John Legere is making cell phone plans even simpler. In his latest "UnCarrier" move unveiled at CES Thursday, the T-Mobile CEO said he's shaving taxes and fees off service plans and dropping all the company's non-unlimited, postpaid plans.
Legere also gave an optimistic assessment of the Trump administration, acted coy about a Sprint merger, and badmouthed cable companies' attempts to enter the wireless market.
Legere and Trump had a Twitter feud in 2015, but have gotten "way past it," the CEO said.
"It's hard not to be excited as a carrier on the potential items associated with a regulatory environment that's going to be less restrictive," Legere said. "Clearly we feel quite positive, and our planning for 2017 is being boosted by anticipation of a good economy and a regulatory environment that's conducive to us significantly expanding our business...I look forward to spending some time, if I get to meet the President-elect, and talking."
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That expansion may involve a merger. "It's pretty clear that Sprint needs to do something ... in the structure of the industry, there are a number of people that think [a merger] may make sense from a scale standpoint, or Sprint may be acquired by a cable player."
Those cable players, meanwhile, will have a very hard time in the market, Legere predicted. He said Comcast and Spectrum will enter the wireless market this year using Verizon's network, and will be back out by 2018 having failed to attract customers. "Those bastards have no idea what real comeptition is, so bring the f**kers in and stick them on the pile," he said.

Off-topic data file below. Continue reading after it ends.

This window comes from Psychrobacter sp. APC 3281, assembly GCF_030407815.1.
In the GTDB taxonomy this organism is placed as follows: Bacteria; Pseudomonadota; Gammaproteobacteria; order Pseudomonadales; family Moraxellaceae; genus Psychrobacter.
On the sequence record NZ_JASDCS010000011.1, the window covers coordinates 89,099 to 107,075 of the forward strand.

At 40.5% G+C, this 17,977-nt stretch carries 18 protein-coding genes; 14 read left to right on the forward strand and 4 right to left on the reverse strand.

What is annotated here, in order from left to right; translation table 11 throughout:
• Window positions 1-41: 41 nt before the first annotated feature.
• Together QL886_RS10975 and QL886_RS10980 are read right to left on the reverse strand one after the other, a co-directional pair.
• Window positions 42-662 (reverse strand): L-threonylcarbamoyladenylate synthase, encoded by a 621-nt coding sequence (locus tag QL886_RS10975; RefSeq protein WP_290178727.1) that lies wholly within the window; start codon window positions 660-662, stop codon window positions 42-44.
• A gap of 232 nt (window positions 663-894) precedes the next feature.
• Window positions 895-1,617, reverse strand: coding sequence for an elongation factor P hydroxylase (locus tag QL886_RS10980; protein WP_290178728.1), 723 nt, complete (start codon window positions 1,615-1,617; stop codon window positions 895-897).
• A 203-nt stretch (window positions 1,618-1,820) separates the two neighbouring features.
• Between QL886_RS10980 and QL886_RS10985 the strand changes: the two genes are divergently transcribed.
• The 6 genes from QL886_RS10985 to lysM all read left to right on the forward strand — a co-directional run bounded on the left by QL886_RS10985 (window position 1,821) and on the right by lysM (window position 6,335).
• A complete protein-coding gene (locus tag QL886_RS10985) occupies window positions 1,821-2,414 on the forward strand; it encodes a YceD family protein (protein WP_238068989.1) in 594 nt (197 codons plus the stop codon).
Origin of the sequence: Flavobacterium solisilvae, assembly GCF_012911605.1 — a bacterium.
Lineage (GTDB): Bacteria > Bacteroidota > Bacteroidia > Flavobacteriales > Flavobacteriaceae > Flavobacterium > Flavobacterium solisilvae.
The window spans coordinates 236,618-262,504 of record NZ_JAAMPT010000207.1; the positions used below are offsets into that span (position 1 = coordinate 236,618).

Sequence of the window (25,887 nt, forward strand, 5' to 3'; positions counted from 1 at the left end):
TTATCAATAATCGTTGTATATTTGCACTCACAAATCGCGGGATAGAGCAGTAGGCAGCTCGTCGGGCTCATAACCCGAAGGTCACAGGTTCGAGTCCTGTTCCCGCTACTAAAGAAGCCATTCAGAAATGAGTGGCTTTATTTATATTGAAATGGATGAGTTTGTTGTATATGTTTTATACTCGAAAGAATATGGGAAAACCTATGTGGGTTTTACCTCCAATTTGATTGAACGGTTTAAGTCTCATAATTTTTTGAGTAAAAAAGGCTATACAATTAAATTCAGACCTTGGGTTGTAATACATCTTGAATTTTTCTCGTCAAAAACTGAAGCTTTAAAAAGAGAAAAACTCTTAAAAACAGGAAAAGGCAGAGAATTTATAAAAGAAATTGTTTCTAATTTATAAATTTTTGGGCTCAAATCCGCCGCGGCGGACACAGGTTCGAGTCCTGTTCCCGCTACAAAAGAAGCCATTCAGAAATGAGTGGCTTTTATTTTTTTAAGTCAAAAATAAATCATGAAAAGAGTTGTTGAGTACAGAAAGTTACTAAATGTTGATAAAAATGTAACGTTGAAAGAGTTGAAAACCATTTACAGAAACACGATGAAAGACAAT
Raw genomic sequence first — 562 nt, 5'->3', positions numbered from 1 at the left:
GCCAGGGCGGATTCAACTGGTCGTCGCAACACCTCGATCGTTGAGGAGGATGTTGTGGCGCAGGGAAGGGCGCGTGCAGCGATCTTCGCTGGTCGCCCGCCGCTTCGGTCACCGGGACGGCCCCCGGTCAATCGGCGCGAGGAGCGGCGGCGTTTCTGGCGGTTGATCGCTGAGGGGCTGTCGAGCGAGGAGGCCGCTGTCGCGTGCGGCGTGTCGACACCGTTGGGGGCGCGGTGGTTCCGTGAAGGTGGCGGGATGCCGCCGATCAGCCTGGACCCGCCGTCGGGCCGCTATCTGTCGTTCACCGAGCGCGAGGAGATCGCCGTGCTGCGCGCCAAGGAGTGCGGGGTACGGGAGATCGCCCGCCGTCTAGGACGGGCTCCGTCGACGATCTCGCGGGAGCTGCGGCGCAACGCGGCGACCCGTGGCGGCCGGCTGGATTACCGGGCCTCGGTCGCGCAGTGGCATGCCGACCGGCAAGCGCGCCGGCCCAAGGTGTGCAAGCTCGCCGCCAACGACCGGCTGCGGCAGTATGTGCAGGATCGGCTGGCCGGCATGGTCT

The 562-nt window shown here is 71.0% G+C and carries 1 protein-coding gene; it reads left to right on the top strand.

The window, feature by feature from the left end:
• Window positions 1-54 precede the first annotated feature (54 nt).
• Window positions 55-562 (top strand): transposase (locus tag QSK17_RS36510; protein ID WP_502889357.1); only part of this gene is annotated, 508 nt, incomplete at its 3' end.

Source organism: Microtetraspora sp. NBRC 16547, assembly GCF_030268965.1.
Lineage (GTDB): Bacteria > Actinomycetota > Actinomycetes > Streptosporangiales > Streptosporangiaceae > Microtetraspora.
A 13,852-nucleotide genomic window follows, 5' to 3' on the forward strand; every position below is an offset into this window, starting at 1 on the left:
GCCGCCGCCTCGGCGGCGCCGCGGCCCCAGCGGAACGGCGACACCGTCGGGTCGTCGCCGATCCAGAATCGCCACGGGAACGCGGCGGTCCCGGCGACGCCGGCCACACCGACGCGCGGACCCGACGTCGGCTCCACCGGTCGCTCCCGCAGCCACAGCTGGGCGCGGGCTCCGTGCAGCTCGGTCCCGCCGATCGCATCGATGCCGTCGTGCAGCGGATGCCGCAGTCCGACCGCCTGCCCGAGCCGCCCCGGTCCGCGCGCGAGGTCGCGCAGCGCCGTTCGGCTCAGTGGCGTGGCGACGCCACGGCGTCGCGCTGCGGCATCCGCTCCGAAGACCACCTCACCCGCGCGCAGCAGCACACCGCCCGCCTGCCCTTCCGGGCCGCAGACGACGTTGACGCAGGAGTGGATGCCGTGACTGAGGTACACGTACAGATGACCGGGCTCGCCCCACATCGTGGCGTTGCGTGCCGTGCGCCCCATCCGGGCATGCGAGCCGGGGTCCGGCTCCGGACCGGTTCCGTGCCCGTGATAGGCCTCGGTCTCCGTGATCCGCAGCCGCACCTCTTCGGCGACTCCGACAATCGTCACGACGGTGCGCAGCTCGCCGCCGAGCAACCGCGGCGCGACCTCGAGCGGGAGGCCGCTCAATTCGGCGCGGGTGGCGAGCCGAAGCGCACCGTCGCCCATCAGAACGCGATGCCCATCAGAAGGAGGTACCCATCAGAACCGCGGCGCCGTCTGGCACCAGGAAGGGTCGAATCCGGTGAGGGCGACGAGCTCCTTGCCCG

Google, which already uses T-Mobile's network as part of its Google Fi service, would be a more agile competitor if it decided to go big, he said. "I think Google's coming," he said.
NEW PLANS CUT FEES
Legere's wide-ranging comments were actually a sidebar to the day's main announcement, which is that T-Mobile is casting off its Simple Choice plans and only offering its T-Mobile One unlimited plan, which costs $70 for one line, $120 for two, $140 for three, and $160 for four.
That will cost less than it appears, because the company is including all taxes and fess in the upfront prices, something none of the other carriers do with their postpaid plans (and T-Mobile didn't do, until now.) For instance, my personal three-line, $120 plan has more than $20 in monthly taxes stacked on top of it.
The company will also refund $10/month for every line that uses less than 2GB of data, something T-Mobile is calling "kickbacks."
That still means T-Mobile won't be advertising any postpaid plans under $70, which may scare some customers away. But people looking for cheaper, single-line plans typically go to prepaid plans anyway, COO Mike Sievert said.
The company's CTO, Neville Ray, pledged to fill in many of the remaining gaps in T-Mobile's LTE coverage map this year and said that it will get to gigabit LTE before Sprint does, using 50MHz of licensed spectrum in unnamed metro areas. "Our network is leading. It's the fastest up, fastest down, and the best latencies, you name it. A gigabit per second is a great milestone for us to chase," Ray said.